Colorado Springs News, Sports & Business

Gazette Premium Content Conway's Red Top closes, dragged down by tax lien, competition

WAYNE HEILMAN Updated: August 6, 2012 at 12:00 am

Conway’s Red Top served its last customers Monday afternoon as Conway family members shuttered the longtime Colorado Springs institution rather than face IRS seizure for delinquent federal withholding tax payments.

Jackie Conway, wife of Conway’s co-owner and president Dan Conway, said her husband wanted to pay employees and local vendors first after the local hamburger chain fell behind on paying its bills in the midst of the struggling local economy during the past few years.

Conway’s Red Top had employed 120 at five locations in the Springs and one in Pueblo at its peak, but has been winding down operations; it closed its original South Nevada Avenue location earlier this year and two other Springs locations July 27. Its restaurant at 390 N. Circle Drive, which closed Monday, was the last remaining location.

“We got behind on our bills and Dan had to choose between paying the help, the vendors and the IRS. You hope to get more business to catch up, but the penalties and the interest on the taxes we owed made it very hard to catch up,” Jackie Conway said. “Dan was hoping to save people’s jobs. ... We stayed open as long as we could to sell product and pay as many bills as we can.”

The IRS filed a tax lien against Dan Conway in September for $33,330.81 in unpaid withholding taxes for the first quarter of 2009, according to El Paso County land records. Withholding taxes are income taxes withheld from employee paychecks to satisfy their federal income tax obligations.

“We want our regular customers and employees to know how much we love them. One of our longtime employees from the South Nevada (Avenue) store told me that now she has to work somewhere else and it feels like work for the first time because she doesn’t have her family around her anymore,” Jackie Conway said. “It wasn’t just the burger competition that hurt us, it was all of the dining choices people have now. If you went out to eat four times a month in the past, you might eat with us twice. Now with more choices, you come less often.”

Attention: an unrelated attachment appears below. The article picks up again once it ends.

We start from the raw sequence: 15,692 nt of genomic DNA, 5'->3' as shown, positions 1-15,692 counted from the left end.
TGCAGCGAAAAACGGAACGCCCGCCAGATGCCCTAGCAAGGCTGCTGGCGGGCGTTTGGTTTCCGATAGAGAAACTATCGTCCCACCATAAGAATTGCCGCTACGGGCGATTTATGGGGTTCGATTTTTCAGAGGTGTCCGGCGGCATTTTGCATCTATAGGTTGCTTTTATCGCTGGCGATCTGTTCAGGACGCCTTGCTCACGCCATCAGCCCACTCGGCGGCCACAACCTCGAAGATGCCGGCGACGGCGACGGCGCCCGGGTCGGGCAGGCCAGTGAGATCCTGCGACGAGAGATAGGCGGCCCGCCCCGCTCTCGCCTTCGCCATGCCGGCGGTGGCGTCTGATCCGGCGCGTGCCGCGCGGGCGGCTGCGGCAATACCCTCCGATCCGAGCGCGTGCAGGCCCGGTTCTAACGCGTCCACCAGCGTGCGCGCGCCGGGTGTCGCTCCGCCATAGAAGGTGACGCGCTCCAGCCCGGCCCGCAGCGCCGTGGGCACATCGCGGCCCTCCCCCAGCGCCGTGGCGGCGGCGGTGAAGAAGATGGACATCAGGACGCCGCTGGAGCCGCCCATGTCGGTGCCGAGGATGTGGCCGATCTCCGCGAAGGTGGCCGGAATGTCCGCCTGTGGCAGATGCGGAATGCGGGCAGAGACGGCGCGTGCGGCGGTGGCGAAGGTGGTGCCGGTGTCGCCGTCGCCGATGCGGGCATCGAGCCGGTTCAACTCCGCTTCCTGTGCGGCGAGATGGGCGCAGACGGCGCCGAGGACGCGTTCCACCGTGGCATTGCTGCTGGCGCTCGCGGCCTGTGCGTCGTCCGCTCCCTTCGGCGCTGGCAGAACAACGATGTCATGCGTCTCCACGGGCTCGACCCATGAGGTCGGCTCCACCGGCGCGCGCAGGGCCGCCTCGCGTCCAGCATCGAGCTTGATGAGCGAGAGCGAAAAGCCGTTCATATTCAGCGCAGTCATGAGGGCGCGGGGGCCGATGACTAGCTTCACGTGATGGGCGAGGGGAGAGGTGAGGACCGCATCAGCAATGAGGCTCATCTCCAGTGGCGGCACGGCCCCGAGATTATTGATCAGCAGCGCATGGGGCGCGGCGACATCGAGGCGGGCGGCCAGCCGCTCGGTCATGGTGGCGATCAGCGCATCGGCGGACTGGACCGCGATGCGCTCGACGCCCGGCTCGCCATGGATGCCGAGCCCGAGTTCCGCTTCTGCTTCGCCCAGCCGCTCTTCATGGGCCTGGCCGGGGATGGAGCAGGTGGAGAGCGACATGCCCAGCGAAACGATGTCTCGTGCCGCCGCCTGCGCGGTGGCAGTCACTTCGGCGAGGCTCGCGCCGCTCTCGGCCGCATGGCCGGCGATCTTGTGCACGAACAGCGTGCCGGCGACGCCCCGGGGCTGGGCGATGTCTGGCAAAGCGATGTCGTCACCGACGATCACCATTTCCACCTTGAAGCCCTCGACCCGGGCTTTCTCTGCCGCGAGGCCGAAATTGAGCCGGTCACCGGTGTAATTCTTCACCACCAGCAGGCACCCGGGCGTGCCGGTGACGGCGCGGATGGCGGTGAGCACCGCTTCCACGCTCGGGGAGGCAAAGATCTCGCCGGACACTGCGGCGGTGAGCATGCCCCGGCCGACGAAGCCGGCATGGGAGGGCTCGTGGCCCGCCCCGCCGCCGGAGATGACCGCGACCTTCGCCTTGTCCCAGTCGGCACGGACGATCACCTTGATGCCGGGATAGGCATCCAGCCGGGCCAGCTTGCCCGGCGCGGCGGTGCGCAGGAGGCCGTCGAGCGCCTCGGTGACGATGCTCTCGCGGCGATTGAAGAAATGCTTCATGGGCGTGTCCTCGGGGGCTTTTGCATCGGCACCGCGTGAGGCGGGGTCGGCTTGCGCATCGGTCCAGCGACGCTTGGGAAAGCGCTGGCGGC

The late Norbert Conway co-founded the chain in 1944, serving hamburgers that were large enough that “one’s a meal.” After Norbert Conway died, Dan Conway and siblings Richard, Lynn and Patty Jo Conway took over the business, which employed about 15 other family members.

Lauryn Conway, daughter of Dan and Jackie Conway, said she started working at the chain when she was 12, met her husband there three years ago and has never worked anywhere else.

“It’s sad that we are losing our customers and family business. For me and all of my sisters, brothers, uncles, aunts and cousins, working here was all we have ever known. It is sad to see it go,” Lauryn Conway said. “I remember going to work for the first time at the Carefree store when I was 12 and it was scary. By the end of the day, I was having fun listening to the jukebox while we cleaning up and closing.”

Fred Bush, 75, said he has been eating at Conway’s weekly since he was in fourth grade, and introduced his children to the local chain over the years.

“I hate to see this; it breaks my heart,” Bush said. “I remember my mom sending my brother and I to the South Nevada location when she was working at a motel in Ivywild. She would give us 50 cents for each of us to get a burger, fries and a drink and we would have a nickel left for the jukebox.”

Gerry Spaulding, a Conway’s customer since the 1960s, said he is saddened to see Conway’s join Giuseppe’s Depot as a Colorado Springs dining icon that has shut down, victims of competition from better-financed national chains and franchise operations.

“It’s just a neat place. I like the old menus and the 1940s atmosphere,” Spaulding said. “I hate to see it go.”

Contact Wayne Heilman: 636-0234 Twitter @wayneheilman
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